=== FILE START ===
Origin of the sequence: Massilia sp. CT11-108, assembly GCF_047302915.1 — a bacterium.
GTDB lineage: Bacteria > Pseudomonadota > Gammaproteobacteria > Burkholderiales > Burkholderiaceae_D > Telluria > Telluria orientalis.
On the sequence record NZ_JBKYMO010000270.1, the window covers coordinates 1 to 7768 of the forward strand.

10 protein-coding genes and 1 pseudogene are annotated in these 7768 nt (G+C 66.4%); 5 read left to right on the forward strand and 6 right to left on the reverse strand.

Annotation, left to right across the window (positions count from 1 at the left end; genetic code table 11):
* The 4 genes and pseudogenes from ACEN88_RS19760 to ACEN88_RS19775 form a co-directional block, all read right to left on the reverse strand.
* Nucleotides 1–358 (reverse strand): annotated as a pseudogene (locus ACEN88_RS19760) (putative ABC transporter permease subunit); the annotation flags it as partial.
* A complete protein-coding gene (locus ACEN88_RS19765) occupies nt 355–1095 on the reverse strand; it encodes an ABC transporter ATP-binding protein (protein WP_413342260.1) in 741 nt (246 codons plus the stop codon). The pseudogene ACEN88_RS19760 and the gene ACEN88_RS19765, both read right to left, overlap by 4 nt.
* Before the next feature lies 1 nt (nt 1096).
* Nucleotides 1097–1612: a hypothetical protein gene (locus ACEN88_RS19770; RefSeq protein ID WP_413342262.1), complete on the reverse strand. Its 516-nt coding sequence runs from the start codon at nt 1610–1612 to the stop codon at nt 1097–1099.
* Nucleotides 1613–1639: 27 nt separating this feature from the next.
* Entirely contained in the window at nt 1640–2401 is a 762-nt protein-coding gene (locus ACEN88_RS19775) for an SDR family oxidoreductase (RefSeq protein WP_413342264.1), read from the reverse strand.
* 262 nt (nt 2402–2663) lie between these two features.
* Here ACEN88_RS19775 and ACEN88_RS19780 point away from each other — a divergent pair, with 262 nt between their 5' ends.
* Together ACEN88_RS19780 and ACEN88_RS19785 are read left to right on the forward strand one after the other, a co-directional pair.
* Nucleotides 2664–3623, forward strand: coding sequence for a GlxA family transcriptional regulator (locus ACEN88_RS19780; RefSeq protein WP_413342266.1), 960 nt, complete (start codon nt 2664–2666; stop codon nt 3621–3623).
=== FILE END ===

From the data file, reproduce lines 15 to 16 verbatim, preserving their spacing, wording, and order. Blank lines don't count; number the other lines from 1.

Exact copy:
* Together ACEN88_RS19780 and ACEN88_RS19785 are read left to right on the forward strand one after the other, a co-directional pair.
* Nucleotides 2664–3623, forward strand: coding sequence for a GlxA family transcriptional regulator (locus ACEN88_RS19780; RefSeq protein WP_413342266.1), 960 nt, complete (start codon nt 2664–2666; stop codon nt 3621–3623).